Wabash 808

Wabash 808 Photo

Don Asbee*, 2007, Forged Steel
Wabash Station exterior, east entrance, 126 N. Tenth Street

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Asbee was impacted by the history of the Wabash Station as began his design process. The resulting sculpture depicts a train as it would have been seen from the platform of the old depot and bears the number of an actual locomotive that serviced the Wabash Station. The number, 808, was selected so to read from either side of the work, as bus riders come or go. The building receives more than one million people annually, making it an ideal location for this Percent for Art project and the paintings by David Spear that are featured in the interior of the building.

* local artist

Time in Transit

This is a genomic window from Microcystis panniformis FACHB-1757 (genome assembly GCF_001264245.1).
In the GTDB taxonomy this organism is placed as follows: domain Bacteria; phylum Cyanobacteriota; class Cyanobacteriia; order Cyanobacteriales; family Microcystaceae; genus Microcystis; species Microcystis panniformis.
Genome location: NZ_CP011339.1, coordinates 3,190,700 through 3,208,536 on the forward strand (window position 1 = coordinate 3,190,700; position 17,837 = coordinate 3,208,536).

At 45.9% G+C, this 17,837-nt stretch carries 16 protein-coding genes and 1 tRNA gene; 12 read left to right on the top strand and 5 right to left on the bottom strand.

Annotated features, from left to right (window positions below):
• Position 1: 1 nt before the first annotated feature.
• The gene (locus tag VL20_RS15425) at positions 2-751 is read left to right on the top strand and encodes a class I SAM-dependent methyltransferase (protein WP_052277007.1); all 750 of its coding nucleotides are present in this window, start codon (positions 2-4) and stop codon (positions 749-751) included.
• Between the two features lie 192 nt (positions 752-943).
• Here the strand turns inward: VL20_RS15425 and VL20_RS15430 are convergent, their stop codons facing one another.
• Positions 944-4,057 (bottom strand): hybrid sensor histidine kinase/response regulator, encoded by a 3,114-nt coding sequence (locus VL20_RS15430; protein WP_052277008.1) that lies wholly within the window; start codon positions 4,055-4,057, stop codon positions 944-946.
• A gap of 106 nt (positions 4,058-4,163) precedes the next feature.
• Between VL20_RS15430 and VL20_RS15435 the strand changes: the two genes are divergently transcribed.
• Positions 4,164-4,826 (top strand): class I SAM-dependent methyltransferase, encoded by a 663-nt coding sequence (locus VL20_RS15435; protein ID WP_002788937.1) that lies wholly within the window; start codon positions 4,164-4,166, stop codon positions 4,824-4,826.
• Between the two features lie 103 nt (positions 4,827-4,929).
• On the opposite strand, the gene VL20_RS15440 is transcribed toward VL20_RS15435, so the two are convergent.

Time in Transit Photo

David Spear*, 2007, oil on canvas
Wabash Station interior, 126 N. Tenth Street

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Spear’s four-painting series frames the clock just above the original ticket windows in the lobby of the Wabash Station and uses time as a theme, documenting the past and present uses of the station. Spear used live models for all of the figures, including Herbert Crum, a longtime employee of the bus service who is depicted as the conductor; fellow artist Don Asbee, who created the Wabash 808 sculpture just outside of the station; and family members. Spear painted himself as the ghostlike figure fading from the station lobby to emphasize how quickly the present becomes the past. The paintings, and Asbee’s exterior sculpture, were commissioned as part of the city’s Percent for Art program.

* local artist